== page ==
By Tony Lock
Enterprise Data Centres are complex collections of systems acquired over long spans of time, after being assembled piece by piece. Thus Data Centres change slowly over time, making it difficult to manage their evolution as new systems are deployed and old ones fade away slowly, if at all. Recently some vendors and commentators have started to ask – “are data centres, as they exist today, going to be relevant tomorrow when, at least according to some, all IT services will be delivered from ‘The Cloud’?”
Where are we today, in terms of Cloud adoption? Have any of the main Cloud bandwagons, Private, Public and Hybrid really started rolling? These are questions which Freeform Dynamics continues to research – with answers that are pretty consistent.
For example, in a Freeform Dynamics web survey we asked IT professionals (working in enterprises large and small) how they felt data centres would change in the future. Before analysing the data, we sought to establish where such users are positioned currently – especially in terms of Cloud adoption.
As can be seen from Figure 1, few organisations reported that they had already built their IT infrastructure on ‘Private Cloud’ type models – where the IT infrastructure is owned and managed internally by the enterprise.
Despite the relatively low level of adoption of Private Clouds (and this from a survey base likely to be more advanced in its thinking as Web surveys nearly always attract early adopters in disproportionate measure), the attributes associated with Private Clouds seem to be well understood. For example, the survey indicated that the essentials of a Cloud architecture are attractive to many organisations. Thus the use of Private Cloud-style architectures to deliver IT services is likely to increase steadily in the near future. If it is clear that Private Cloud usage is attractive and its usage is slowly taking off, what about ‘Public’ Cloud adoption today?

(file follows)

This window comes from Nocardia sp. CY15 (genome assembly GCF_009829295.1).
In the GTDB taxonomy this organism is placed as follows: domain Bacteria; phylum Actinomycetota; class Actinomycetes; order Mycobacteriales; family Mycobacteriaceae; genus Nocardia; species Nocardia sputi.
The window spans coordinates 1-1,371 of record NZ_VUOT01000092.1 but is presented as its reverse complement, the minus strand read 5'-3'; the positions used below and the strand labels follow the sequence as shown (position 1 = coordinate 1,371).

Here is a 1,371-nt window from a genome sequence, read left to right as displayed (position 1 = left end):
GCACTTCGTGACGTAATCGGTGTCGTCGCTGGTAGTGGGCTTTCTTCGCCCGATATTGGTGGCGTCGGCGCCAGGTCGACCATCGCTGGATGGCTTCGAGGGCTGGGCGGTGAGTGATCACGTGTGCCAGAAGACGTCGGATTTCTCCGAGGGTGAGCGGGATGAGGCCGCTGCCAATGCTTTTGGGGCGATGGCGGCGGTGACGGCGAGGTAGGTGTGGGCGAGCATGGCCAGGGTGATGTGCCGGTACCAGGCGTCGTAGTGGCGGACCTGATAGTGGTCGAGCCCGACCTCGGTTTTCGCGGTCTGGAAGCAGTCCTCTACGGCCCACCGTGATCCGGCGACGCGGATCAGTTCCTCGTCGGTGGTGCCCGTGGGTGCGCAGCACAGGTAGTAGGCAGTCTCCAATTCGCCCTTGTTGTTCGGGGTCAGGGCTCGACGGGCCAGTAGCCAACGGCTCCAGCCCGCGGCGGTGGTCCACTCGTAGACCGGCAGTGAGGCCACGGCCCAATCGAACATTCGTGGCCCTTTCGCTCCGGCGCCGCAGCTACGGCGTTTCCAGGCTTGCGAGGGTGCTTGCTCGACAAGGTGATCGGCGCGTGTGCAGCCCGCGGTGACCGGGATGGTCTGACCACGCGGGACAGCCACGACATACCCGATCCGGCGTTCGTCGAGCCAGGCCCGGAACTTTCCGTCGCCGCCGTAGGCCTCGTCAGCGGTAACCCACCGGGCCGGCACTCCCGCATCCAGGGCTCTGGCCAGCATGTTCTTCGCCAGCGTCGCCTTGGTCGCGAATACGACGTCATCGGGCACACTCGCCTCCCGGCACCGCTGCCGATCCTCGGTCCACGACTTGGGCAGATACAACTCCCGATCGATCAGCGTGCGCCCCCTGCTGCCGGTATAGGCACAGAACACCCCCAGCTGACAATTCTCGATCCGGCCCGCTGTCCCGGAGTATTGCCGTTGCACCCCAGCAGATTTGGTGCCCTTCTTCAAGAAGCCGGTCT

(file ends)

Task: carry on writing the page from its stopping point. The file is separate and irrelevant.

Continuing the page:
Figure 2 shows that some mainstream enterprises already make at least selective use of Public Cloud resources. That said, the use of Public Cloud has yet to take off with the rapidity forecast by some evangelists, IT vendors and service providers.
Indeed, our research over recent years is consistent in indicating that the majority of enterprises view the use of Public Cloud in a tactical context rather than as a strategic way forwards. In essence Public Cloud is deemed to be suitable for host certain business services, for example hosting of test systems or running less sensitive business applications that have little integration with other enterprise applications and data. It is not thought appropriate, yet, for hosting others, notably those with demands of high security or where there may be regulatory / governance restrictions preventing them running outside of the organisation’s own resources.
Figure 2 also shows the utilisation of Public Cloud resources based on ‘pay per use’ models to be low. The indications are that the adoption of Public and Hybrid Cloud usage (the latter being where organisations use their own resources and those of external suppliers in tandem) have considerable challenges to address if either model is to alter the data centre landscape quickly. In particular this result indicates that using Public Cloud resources in “burst mode” to supplement Internal Cloud, an area for which many vendors and Service Providers have great expectations, is yet to garner significant traction.